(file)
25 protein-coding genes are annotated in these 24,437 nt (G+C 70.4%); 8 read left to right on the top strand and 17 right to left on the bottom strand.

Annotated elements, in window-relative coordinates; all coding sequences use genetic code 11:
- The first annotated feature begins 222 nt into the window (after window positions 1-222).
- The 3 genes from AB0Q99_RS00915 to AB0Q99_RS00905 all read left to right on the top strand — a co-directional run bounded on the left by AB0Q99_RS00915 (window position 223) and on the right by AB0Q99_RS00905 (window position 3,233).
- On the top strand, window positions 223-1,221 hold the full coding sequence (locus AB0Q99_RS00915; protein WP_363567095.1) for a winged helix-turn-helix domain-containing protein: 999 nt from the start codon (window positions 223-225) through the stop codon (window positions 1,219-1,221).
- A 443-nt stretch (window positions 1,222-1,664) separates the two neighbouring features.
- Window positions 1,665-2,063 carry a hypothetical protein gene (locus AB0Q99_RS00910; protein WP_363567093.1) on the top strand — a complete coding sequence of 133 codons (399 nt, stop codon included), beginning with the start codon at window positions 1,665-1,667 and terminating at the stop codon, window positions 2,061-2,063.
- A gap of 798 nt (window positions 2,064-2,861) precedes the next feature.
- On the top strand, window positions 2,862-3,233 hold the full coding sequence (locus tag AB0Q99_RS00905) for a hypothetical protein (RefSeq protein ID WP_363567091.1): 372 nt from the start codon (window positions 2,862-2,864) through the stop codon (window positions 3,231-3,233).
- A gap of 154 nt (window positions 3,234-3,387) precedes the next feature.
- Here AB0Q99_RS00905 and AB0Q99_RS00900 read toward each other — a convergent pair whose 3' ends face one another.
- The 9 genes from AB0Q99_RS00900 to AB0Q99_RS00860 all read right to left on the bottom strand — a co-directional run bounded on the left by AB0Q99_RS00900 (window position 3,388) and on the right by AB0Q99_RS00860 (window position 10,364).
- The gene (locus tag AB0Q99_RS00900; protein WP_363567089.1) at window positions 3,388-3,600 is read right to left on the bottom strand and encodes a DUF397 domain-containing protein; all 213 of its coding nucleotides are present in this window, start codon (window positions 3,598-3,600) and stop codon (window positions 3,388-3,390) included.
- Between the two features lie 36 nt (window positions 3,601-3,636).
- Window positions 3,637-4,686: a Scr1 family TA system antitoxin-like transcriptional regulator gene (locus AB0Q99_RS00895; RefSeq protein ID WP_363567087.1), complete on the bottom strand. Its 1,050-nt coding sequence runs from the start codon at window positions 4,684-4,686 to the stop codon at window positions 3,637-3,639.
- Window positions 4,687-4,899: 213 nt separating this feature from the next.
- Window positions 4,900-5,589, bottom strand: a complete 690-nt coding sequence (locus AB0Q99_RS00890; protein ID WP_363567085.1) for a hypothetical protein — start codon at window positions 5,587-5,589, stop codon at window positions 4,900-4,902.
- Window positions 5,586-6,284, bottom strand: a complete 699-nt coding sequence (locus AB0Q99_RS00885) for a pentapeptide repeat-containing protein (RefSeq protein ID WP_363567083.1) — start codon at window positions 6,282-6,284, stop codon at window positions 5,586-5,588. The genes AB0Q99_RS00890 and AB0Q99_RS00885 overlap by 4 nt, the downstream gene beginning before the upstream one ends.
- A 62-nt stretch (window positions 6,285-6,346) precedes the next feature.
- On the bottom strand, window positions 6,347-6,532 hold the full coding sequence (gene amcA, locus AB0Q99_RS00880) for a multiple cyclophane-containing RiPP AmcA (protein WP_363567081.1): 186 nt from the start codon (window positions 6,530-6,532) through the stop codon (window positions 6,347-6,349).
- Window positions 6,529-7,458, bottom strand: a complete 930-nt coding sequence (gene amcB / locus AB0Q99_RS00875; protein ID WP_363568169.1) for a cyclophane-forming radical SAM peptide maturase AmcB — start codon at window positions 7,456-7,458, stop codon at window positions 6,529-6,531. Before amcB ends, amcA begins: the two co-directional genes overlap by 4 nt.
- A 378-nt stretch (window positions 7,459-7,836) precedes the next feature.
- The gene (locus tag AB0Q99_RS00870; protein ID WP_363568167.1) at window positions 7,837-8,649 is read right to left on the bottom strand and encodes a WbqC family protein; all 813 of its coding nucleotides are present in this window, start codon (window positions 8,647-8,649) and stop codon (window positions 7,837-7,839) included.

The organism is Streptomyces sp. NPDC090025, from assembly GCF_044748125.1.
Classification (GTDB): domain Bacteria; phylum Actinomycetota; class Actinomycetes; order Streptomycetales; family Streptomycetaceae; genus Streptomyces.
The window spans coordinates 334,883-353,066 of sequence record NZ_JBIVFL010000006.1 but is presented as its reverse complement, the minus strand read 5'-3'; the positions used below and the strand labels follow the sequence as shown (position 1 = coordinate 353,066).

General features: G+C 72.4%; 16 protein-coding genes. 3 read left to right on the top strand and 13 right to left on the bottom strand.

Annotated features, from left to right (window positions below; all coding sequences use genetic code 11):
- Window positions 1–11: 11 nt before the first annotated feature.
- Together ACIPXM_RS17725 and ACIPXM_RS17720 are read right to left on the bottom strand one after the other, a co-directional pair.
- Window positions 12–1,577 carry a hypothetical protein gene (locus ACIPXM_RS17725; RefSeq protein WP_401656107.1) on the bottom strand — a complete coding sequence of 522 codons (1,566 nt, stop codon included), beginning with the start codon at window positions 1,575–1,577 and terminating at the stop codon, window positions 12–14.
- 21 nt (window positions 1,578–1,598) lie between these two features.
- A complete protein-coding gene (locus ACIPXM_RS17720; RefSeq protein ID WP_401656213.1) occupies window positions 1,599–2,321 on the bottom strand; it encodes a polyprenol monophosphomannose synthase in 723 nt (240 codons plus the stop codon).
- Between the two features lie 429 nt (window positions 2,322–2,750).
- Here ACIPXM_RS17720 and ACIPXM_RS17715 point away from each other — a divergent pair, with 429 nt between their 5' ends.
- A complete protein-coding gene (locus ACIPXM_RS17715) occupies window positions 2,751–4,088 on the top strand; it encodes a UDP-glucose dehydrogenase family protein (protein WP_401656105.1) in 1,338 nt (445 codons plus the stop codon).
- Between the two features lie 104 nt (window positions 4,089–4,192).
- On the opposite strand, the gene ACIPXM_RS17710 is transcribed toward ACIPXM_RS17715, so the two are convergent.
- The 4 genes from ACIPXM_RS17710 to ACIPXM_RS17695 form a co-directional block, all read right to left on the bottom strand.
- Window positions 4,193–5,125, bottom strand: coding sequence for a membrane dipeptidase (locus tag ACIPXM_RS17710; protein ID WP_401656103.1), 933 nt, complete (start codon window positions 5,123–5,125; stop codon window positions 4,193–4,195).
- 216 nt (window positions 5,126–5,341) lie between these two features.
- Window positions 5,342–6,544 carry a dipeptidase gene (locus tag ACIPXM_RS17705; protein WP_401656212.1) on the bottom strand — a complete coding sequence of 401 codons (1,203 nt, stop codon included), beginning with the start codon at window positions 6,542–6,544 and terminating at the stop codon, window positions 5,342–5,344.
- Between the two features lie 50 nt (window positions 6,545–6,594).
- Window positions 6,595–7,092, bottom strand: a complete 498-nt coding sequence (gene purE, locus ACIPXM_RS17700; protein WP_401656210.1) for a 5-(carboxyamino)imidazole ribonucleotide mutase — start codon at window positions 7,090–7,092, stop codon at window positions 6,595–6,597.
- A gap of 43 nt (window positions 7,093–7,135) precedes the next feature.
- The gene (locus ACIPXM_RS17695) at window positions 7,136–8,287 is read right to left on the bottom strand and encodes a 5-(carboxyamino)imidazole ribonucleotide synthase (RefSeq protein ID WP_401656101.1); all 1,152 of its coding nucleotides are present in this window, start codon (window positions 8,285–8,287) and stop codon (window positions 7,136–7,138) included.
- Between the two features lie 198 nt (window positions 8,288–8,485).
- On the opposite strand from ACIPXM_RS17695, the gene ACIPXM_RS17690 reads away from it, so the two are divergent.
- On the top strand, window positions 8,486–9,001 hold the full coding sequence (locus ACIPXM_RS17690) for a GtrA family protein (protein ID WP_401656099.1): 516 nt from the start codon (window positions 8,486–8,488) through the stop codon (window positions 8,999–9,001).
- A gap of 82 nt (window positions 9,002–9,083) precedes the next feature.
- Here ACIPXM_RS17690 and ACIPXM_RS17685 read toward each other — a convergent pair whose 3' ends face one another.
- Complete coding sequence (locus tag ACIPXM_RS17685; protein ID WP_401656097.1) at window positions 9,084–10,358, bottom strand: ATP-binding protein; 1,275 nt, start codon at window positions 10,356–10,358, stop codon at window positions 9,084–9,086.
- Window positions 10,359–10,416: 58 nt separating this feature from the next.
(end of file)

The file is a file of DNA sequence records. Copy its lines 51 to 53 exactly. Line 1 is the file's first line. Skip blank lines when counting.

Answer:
- Here ACIPXM_RS17690 and ACIPXM_RS17685 read toward each other — a convergent pair whose 3' ends face one another.
- Complete coding sequence (locus tag ACIPXM_RS17685; protein ID WP_401656097.1) at window positions 9,084–10,358, bottom strand: ATP-binding protein; 1,275 nt, start codon at window positions 10,356–10,358, stop codon at window positions 9,084–9,086.
- Window positions 10,359–10,416: 58 nt separating this feature from the next.